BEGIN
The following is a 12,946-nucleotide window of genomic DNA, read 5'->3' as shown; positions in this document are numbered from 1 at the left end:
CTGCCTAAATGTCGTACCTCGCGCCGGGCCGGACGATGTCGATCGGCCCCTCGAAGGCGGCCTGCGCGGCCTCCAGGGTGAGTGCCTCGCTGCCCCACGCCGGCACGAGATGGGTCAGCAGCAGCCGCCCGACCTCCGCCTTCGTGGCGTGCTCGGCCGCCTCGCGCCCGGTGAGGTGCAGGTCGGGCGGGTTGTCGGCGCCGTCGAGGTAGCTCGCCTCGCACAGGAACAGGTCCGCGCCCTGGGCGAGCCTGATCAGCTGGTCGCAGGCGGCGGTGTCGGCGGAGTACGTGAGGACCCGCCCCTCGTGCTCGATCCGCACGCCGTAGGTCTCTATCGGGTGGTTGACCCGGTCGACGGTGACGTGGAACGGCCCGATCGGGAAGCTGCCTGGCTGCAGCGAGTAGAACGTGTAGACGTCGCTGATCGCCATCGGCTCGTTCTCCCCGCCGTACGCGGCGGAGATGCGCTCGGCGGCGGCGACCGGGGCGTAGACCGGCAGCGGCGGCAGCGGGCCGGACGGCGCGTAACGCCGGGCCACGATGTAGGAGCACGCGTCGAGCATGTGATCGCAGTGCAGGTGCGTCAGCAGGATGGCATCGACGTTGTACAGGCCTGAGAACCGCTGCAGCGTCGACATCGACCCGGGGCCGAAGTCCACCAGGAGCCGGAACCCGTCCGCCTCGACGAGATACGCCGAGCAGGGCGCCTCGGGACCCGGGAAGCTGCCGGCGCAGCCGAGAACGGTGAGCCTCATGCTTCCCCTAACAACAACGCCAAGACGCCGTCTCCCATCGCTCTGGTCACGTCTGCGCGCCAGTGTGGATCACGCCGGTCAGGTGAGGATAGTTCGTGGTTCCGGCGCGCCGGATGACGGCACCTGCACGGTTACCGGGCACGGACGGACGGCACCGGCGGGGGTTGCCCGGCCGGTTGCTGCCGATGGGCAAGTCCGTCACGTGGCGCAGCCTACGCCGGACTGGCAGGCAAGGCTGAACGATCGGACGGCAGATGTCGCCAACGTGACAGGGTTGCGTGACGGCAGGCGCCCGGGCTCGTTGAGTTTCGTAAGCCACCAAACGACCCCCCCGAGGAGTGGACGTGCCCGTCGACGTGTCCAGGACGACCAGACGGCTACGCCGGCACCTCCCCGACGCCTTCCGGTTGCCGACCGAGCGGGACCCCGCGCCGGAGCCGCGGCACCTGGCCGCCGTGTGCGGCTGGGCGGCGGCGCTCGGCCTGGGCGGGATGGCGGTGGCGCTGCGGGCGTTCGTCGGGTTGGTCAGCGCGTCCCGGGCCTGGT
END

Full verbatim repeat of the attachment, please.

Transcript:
The following is a 12,946-nucleotide window of genomic DNA, read 5'->3' as shown; positions in this document are numbered from 1 at the left end:
CTGCCTAAATGTCGTACCTCGCGCCGGGCCGGACGATGTCGATCGGCCCCTCGAAGGCGGCCTGCGCGGCCTCCAGGGTGAGTGCCTCGCTGCCCCACGCCGGCACGAGATGGGTCAGCAGCAGCCGCCCGACCTCCGCCTTCGTGGCGTGCTCGGCCGCCTCGCGCCCGGTGAGGTGCAGGTCGGGCGGGTTGTCGGCGCCGTCGAGGTAGCTCGCCTCGCACAGGAACAGGTCCGCGCCCTGGGCGAGCCTGATCAGCTGGTCGCAGGCGGCGGTGTCGGCGGAGTACGTGAGGACCCGCCCCTCGTGCTCGATCCGCACGCCGTAGGTCTCTATCGGGTGGTTGACCCGGTCGACGGTGACGTGGAACGGCCCGATCGGGAAGCTGCCTGGCTGCAGCGAGTAGAACGTGTAGACGTCGCTGATCGCCATCGGCTCGTTCTCCCCGCCGTACGCGGCGGAGATGCGCTCGGCGGCGGCGACCGGGGCGTAGACCGGCAGCGGCGGCAGCGGGCCGGACGGCGCGTAACGCCGGGCCACGATGTAGGAGCACGCGTCGAGCATGTGATCGCAGTGCAGGTGCGTCAGCAGGATGGCATCGACGTTGTACAGGCCTGAGAACCGCTGCAGCGTCGACATCGACCCGGGGCCGAAGTCCACCAGGAGCCGGAACCCGTCCGCCTCGACGAGATACGCCGAGCAGGGCGCCTCGGGACCCGGGAAGCTGCCGGCGCAGCCGAGAACGGTGAGCCTCATGCTTCCCCTAACAACAACGCCAAGACGCCGTCTCCCATCGCTCTGGTCACGTCTGCGCGCCAGTGTGGATCACGCCGGTCAGGTGAGGATAGTTCGTGGTTCCGGCGCGCCGGATGACGGCACCTGCACGGTTACCGGGCACGGACGGACGGCACCGGCGGGGGTTGCCCGGCCGGTTGCTGCCGATGGGCAAGTCCGTCACGTGGCGCAGCCTACGCCGGACTGGCAGGCAAGGCTGAACGATCGGACGGCAGATGTCGCCAACGTGACAGGGTTGCGTGACGGCAGGCGCCCGGGCTCGTTGAGTTTCGTAAGCCACCAAACGACCCCCCCGAGGAGTGGACGTGCCCGTCGACGTGTCCAGGACGACCAGACGGCTACGCCGGCACCTCCCCGACGCCTTCCGGTTGCCGACCGAGCGGGACCCCGCGCCGGAGCCGCGGCACCTGGCCGCCGTGTGCGGCTGGGCGGCGGCGCTCGGCCTGGGCGGGATGGCGGTGGCGCTGCGGGCGTTCGTCGGGTTGGTCAGCGCGTCCCGGGCCTGGT